I recently sat down with Angelo Robles, the founder and CEO of the Greenwich, Conn.-based Family Office Association (FOA), and the industry organization’s new president, G. Ryan Ansin, to get their insights into what makes wealthy families tick and what it takes to create a multigenerational family dialogue.

Grove: Angelo, you founded FOA roughly five years ago. What have you learned since then about working with wealthy families?

Robles: The critical elements are providing a global forum or community of people with shared experiences and challenges, supplemented by content that stimulates thinking and conversation, which we try to facilitate at all of our events. Beyond that, the universal skills needed to service these types of families starts with asking, listening and executing on what they want and what keeps them up at night.

Grove: Why is engaging families so challenging and what have you done to make it easier?

Robles: Engaging varying generations, whether it’s within an extended family or the family office, can be difficult for all types of service providers. We’ve found that core interests and preferred methods of interaction affect the degree of engagement and those typically vary by individual and age range and other key demographics. It’s one of the reasons we created the NextGen Entrepreneurship program.

Grove: What can you tell us about the NextGen initiative?
Robles: I think the modern day equivalent of the ‘60s and ‘70s garage bands is the start-up. It’s not just for the cool factor either. Some of those early bands changed the future of music and the music industry and I think today’s start-ups have the ability to transform business in so many ways down the road. Our families are enthusiastic about entrepreneurship and kindling that spirit among their children and grandchildren, especially if they’ve had their own unique experiences and successes in this area. Our goal is to help 15- to 24-year olds engage in a hands-on creative pursuit backed by the appropriate academic and mentoring support. We’ve assembled an impressive roster of business leaders and entrepreneurs and expect the program participants will come away with a deeper understanding of money, business and their own family’s legacy, not to mention an amazing network of contacts.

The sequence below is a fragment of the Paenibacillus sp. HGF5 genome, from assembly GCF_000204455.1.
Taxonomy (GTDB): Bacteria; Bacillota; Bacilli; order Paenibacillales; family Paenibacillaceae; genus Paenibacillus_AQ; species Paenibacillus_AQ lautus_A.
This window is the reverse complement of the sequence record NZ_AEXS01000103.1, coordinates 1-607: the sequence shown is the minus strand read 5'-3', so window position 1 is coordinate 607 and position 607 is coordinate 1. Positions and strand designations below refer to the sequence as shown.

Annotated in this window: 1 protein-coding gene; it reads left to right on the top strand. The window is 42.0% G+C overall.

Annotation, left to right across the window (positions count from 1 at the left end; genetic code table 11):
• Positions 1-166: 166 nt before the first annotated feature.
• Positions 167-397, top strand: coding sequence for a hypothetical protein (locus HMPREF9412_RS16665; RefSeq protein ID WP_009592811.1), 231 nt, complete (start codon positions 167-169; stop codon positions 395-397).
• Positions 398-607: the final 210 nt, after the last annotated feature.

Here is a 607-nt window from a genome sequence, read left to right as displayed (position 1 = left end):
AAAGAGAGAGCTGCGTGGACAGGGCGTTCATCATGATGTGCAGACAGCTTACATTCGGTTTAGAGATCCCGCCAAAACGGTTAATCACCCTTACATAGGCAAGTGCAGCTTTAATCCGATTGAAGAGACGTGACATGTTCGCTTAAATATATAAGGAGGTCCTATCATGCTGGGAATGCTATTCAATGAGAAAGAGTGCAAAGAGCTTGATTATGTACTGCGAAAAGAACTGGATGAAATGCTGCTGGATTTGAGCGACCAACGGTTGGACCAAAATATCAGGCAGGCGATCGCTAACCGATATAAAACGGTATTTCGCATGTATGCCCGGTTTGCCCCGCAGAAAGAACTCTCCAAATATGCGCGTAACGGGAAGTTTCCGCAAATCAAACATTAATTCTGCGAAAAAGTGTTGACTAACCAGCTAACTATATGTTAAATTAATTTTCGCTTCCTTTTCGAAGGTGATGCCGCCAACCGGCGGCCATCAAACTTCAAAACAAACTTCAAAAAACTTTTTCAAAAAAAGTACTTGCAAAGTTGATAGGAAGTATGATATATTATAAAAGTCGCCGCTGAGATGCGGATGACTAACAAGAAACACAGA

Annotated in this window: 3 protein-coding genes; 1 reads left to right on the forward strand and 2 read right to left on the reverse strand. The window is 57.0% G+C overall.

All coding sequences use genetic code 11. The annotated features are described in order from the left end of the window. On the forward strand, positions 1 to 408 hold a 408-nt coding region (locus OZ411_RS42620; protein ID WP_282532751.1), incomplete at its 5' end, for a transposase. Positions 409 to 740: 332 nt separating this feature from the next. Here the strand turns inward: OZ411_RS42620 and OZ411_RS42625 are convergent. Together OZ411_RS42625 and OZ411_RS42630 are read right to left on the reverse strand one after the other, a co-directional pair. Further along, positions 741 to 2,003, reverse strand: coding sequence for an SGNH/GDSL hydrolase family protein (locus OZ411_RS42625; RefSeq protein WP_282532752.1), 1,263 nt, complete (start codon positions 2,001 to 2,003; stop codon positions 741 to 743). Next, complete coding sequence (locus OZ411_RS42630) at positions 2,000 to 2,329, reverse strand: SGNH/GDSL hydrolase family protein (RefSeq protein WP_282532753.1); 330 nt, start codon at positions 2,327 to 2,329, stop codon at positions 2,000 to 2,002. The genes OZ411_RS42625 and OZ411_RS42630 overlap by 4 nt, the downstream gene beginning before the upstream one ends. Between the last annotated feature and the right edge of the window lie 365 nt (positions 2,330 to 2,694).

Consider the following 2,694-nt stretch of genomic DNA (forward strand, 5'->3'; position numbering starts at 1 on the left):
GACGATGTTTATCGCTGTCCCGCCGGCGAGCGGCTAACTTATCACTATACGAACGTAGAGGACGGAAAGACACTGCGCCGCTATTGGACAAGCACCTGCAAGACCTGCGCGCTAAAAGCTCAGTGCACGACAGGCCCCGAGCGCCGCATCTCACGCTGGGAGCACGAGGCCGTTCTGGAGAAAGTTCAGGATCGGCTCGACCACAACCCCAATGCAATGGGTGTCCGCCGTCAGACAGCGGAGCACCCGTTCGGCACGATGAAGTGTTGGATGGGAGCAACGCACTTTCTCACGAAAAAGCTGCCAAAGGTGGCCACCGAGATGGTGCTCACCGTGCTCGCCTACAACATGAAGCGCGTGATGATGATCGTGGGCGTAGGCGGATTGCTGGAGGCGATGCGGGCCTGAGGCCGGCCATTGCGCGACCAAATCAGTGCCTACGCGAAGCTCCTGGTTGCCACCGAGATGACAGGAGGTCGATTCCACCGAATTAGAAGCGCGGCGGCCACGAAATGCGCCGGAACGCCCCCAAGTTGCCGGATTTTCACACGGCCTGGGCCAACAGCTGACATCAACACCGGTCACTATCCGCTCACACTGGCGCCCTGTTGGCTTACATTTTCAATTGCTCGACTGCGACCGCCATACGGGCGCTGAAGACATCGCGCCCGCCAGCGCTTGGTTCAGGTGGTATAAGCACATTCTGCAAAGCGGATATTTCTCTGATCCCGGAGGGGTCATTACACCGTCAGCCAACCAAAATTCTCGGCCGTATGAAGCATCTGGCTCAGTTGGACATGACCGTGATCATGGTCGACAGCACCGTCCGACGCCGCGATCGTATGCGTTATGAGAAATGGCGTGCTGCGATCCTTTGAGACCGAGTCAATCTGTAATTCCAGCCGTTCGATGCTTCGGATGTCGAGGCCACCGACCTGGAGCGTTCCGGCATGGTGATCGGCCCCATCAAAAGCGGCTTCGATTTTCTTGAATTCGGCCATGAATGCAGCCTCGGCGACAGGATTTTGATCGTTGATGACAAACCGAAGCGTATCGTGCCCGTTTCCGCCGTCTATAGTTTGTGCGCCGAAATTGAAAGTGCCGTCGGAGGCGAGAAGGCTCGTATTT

Grove: The disconnect between generations is a dilemma that’s plagued families and the financial industry for decades. What do you think needs to be done to help bridge the communications gap?

Ansin: The most frustrating aspect for me is the continued separation between kids and adults. For instance, the U.N. General Assembly occurs on one side of town and a global Next Gen conference on the other. Meanwhile, families of wealth are constantly asking the question “How do we get our kids aligned with what is going on in the family office so they can be productive influencers?” To me, the opportunity is in breaking down the divides between generations, effectively losing the notion of the "kids’ table.” The dialogue between generations needs to be unified.

Grove: The FOA has become known for its meetings where families and their representatives can hear directly from some of the leading thinkers in the investment arena. Will this change with your new focus on attracting younger members?
Robles: Since our inception, I’ve been privileged to share the stage with a veritable pantheon of legends from the investment and business communities—people like financier Michael Milken, hedge fund manager Ray Dalio, PayPal co-founder Peter Thiel and economist Nouriel Roubini. While investments will continue to be a core focus for FOA and its members, our vision has expanded significantly with our membership. We’re creating a series of exclusive events for wealthy families that draws from the success of iconic events such as the World Economics Forum in Davos, Switzerland, and the TED Conference. We will address a broader cross-section of topics that appeal to a wider range of people—things like technology, geopolitics, communications, impact investing and social mobility. By pairing productive and influential wealth-holders with visionary thinking and industry leaders, we can provoke the dialogue and action that can change the world and deliver immeasurable value to our members.

Grove: Can you tell us about your next event?

Robles: It’s our Global Spring Summit, which is slated for April 9-10 at the Westchester Country Club. We’ve got an incredible lineup of speakers that includes former U.S. Army general and presidential candidate Wesley Clark; David Rubenstein, the founder of the Carlyle Group private equity firm; and Walter O’Brien, one of the world’s leading experts in artificial intelligence. We’re so confident in the quality of our program and our future direction that, for the first time in our history, we’ll be opening the doors to non-members so they can experience the benefits of membership first-hand.